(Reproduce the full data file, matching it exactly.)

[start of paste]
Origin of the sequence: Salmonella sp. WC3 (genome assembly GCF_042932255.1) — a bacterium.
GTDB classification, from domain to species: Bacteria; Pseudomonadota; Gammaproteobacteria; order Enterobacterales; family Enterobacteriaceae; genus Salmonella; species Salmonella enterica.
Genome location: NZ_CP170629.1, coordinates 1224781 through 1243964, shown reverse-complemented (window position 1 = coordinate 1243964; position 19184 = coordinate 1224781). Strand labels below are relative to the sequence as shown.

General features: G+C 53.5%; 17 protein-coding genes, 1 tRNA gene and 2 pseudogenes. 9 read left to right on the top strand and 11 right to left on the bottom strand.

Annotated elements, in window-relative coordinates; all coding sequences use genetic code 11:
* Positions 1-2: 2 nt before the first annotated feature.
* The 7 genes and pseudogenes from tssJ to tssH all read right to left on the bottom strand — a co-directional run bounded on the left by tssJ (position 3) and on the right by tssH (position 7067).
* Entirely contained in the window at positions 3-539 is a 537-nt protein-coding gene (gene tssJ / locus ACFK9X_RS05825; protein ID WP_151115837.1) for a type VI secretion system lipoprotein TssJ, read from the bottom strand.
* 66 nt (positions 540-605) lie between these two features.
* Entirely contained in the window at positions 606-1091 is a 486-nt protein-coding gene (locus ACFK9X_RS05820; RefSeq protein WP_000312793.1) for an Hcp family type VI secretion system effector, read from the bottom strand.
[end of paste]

Origin of the sequence: Salmonella sp. WC3 (genome assembly GCF_042932255.1) — a bacterium.
GTDB classification, from domain to species: Bacteria; Pseudomonadota; Gammaproteobacteria; order Enterobacterales; family Enterobacteriaceae; genus Salmonella; species Salmonella enterica.
Genome location: NZ_CP170629.1, coordinates 1224781 through 1243964, shown reverse-complemented (window position 1 = coordinate 1243964; position 19184 = coordinate 1224781). Strand labels below are relative to the sequence as shown.

General features: G+C 53.5%; 17 protein-coding genes, 1 tRNA gene and 2 pseudogenes. 9 read left to right on the top strand and 11 right to left on the bottom strand.

Annotated elements, in window-relative coordinates; all coding sequences use genetic code 11:
* Positions 1-2: 2 nt before the first annotated feature.
* The 7 genes and pseudogenes from tssJ to tssH all read right to left on the bottom strand — a co-directional run bounded on the left by tssJ (position 3) and on the right by tssH (position 7067).
* Entirely contained in the window at positions 3-539 is a 537-nt protein-coding gene (gene tssJ / locus ACFK9X_RS05825; protein ID WP_151115837.1) for a type VI secretion system lipoprotein TssJ, read from the bottom strand.
* 66 nt (positions 540-605) lie between these two features.
* Entirely contained in the window at positions 606-1091 is a 486-nt protein-coding gene (locus ACFK9X_RS05820; RefSeq protein WP_000312793.1) for an Hcp family type VI secretion system effector, read from the bottom strand.